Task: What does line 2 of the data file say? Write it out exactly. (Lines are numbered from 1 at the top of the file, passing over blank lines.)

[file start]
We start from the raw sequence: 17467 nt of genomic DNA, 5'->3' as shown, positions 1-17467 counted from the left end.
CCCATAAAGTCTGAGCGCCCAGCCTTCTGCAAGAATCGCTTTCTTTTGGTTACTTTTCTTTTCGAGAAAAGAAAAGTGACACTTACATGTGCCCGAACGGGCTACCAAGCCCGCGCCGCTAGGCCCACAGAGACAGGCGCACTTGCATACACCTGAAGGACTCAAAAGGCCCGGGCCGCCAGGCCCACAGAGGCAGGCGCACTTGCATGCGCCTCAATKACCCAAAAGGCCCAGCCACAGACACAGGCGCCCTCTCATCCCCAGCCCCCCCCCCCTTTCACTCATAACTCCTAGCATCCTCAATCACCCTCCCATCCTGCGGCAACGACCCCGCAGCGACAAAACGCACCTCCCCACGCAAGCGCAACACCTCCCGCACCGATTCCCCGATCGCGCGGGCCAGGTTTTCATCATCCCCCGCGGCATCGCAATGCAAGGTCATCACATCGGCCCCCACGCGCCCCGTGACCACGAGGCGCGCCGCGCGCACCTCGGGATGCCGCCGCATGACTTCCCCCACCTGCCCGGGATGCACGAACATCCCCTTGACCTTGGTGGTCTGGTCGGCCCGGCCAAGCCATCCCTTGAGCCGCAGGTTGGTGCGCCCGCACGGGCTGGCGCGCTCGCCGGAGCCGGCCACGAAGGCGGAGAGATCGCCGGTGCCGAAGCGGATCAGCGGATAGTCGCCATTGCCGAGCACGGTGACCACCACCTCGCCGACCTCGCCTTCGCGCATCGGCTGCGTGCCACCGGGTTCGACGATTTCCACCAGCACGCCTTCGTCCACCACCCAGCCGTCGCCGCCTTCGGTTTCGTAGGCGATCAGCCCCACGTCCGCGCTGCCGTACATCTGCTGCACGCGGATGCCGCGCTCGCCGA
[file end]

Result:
CCCATAAAGTCTGAGCGCCCAGCCTTCTGCAAGAATCGCTTTCTTTTGGTTACTTTTCTTTTCGAGAAAAGAAAAGTGACACTTACATGTGCCCGAACGGGCTACCAAGCCCGCGCCGCTAGGCCCACAGAGACAGGCGCACTTGCATACACCTGAAGGACTCAAAAGGCCCGGGCCGCCAGGCCCACAGAGGCAGGCGCACTTGCATGCGCCTCAATKACCCAAAAGGCCCAGCCACAGACACAGGCGCCCTCTCATCCCCAGCCCCCCCCCCCTTTCACTCATAACTCCTAGCATCCTCAATCACCCTCCCATCCTGCGGCAACGACCCCGCAGCGACAAAACGCACCTCCCCACGCAAGCGCAACACCTCCCGCACCGATTCCCCGATCGCGCGGGCCAGGTTTTCATCATCCCCCGCGGCATCGCAATGCAAGGTCATCACATCGGCCCCCACGCGCCCCGTGACCACGAGGCGCGCCGCGCGCACCTCGGGATGCCGCCGCATGACTTCCCCCACCTGCCCGGGATGCACGAACATCCCCTTGACCTTGGTGGTCTGGTCGGCCCGGCCAAGCCATCCCTTGAGCCGCAGGTTGGTGCGCCCGCACGGGCTGGCGCGCTCGCCGGAGCCGGCCACGAAGGCGGAGAGATCGCCGGTGCCGAAGCGGATCAGCGGATAGTCGCCATTGCCGAGCACGGTGACCACCACCTCGCCGACCTCGCCTTCGCGCATCGGCTGCGTGCCACCGGGTTCGACGATTTCCACCAGCACGCCTTCGTCCACCACCCAGCCGTCGCCGCCTTCGGTTTCGTAGGCGATCAGCCCCACGTCCGCGCTGCCGTACATCTGCTGCACGCGGATGCCGCGCTCGCCGA